admin — I have a question about cearamic cookware. How is the heat conductivity? As far I know, ceramic doesn’t conduct heat as well as metal. When I was very poor, I had a set of glass cookware, and it was fine, VERY INEXPENSIVE, but it had this “time delay” reaction (slow heat transfer), which was very inconvenient for cooking.
        What is the cooking experience with ceramic? It is quite costly, and I don’t want to splurge, only to find out I don’t like it.

  • [...] Cookware and Cutlery: Is It Really? Green Cookware and Cutlery: Is It Really? by Rebecca Wood Toxic Cookware and Cutlery | Rebecca Wood excerpt from above: [...]

  • Pleader

    How about wear ever ceramic cooking surface.they say it does not contain any metals like cadmium or any polymers. Is it ok to broil and fry ?

  • Lim C.c

    Hi, I m looking for rice cooker with non toxic inner pot. But most of the brand with non stick coating. The brand, Buffalo, claims that their inner pot with stainless steel clad for outer & inner & aluminium at center layer. Is this safe? Please advise. Thanks.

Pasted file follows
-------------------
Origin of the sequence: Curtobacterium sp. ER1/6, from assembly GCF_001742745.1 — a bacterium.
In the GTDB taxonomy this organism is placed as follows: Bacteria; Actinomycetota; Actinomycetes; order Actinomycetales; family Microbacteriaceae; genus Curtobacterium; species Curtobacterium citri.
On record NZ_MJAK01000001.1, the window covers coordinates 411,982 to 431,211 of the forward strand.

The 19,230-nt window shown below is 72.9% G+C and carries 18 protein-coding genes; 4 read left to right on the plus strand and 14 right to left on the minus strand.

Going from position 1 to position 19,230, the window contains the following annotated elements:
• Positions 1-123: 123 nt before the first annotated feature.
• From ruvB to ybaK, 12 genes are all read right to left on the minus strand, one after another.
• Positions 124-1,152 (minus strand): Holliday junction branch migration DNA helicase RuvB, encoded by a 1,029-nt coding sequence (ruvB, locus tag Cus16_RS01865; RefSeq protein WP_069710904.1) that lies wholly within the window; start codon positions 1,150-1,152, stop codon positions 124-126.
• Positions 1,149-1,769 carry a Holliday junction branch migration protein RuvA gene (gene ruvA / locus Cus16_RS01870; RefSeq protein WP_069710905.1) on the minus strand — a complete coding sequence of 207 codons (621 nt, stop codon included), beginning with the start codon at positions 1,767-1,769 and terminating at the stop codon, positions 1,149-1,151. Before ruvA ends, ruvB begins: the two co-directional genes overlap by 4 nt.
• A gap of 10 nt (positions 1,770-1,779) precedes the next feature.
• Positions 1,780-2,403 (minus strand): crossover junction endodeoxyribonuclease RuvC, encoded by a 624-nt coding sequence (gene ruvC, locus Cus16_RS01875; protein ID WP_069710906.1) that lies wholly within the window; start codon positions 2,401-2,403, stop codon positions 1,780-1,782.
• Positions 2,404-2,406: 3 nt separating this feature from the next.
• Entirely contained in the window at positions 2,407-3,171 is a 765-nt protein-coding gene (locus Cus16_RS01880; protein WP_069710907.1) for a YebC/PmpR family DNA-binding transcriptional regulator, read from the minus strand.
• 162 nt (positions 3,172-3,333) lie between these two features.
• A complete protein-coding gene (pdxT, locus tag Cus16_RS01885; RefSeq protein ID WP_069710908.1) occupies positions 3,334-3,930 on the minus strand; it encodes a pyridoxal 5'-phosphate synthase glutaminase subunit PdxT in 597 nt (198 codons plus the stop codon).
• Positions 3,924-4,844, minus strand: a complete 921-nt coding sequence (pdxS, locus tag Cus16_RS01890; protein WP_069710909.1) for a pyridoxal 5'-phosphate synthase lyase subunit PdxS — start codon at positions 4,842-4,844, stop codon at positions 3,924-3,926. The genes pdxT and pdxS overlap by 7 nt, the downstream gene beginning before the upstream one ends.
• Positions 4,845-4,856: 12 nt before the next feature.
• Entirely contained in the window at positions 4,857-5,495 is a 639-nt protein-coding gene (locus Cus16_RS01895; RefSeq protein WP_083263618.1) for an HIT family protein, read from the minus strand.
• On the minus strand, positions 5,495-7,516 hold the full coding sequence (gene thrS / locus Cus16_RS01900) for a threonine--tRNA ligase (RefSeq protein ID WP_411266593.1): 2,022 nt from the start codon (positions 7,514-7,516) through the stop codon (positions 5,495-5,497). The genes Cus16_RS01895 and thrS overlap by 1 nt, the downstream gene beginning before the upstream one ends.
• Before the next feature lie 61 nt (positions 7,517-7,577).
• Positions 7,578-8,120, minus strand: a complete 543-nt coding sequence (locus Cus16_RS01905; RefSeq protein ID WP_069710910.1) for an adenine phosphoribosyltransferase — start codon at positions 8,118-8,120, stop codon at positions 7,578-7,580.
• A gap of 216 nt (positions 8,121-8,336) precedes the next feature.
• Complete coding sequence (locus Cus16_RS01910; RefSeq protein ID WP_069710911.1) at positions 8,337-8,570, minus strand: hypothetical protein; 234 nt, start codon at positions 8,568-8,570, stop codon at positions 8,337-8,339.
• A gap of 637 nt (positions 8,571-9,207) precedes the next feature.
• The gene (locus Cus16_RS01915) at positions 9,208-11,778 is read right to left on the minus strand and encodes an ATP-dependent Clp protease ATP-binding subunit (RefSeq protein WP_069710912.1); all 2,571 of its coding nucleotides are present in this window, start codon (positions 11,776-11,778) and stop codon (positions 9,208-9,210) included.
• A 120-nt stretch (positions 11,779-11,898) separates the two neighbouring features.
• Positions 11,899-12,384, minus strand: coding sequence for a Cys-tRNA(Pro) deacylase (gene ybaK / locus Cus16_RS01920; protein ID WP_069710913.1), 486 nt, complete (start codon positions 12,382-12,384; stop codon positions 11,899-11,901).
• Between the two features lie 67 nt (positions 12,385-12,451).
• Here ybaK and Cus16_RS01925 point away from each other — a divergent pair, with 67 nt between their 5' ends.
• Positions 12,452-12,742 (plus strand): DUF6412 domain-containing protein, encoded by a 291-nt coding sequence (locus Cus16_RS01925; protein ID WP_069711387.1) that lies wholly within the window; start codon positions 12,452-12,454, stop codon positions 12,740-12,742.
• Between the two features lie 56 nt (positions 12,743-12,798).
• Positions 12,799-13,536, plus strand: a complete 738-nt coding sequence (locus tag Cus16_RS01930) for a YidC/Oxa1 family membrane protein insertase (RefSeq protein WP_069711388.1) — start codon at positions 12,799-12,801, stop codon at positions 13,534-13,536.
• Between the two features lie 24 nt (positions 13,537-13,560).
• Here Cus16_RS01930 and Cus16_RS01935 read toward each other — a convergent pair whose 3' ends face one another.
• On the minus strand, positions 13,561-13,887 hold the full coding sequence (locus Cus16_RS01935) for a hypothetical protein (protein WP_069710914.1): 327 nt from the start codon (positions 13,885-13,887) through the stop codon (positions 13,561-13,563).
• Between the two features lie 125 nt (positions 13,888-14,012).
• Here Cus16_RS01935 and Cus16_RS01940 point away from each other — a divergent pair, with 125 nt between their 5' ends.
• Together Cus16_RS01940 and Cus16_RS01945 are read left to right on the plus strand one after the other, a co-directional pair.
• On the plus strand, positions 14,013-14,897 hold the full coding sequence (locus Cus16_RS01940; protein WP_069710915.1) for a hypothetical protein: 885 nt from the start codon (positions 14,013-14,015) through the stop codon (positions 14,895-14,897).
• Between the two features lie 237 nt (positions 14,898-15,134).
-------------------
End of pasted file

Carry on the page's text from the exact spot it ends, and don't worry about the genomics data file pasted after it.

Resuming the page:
• Dee

    Is parchment paper safe?

  • LT

    Hi there! I was researching non-toxic cookware and was very happy to stumble upon your article, Rebecca. Thanks very much. I have a question that no doubt will reveal the seemingly limitless depths of my ignorance about this subject: I looked at the Le Creuset site, and it says that their cast iron is porcelain coated, which I thought meant that it was indeed enameled/ceramic coated?

    Could you tell me the difference between their porcelain coated products and other brands’ ceramic/enameled products?

    Any light you could shed on this would be very helpful. I’m finding the process of information-gathering on this subject to be very arduous, all kids of conflicting information…thanks a lot!

    • You’re welcome!
      Porcelain enamel is made by fusing powdered glass to a metal substrate by firing, typically between 1,382 and 1,562 °F. Any brand of enamel cookware is made with this process.

      “Ceramic” coated cookware is a marketing ploy. While a ceramic coating can take higher temperatures 850F than the PTFE (thermal plastic) coating it scratches within a year of normal use.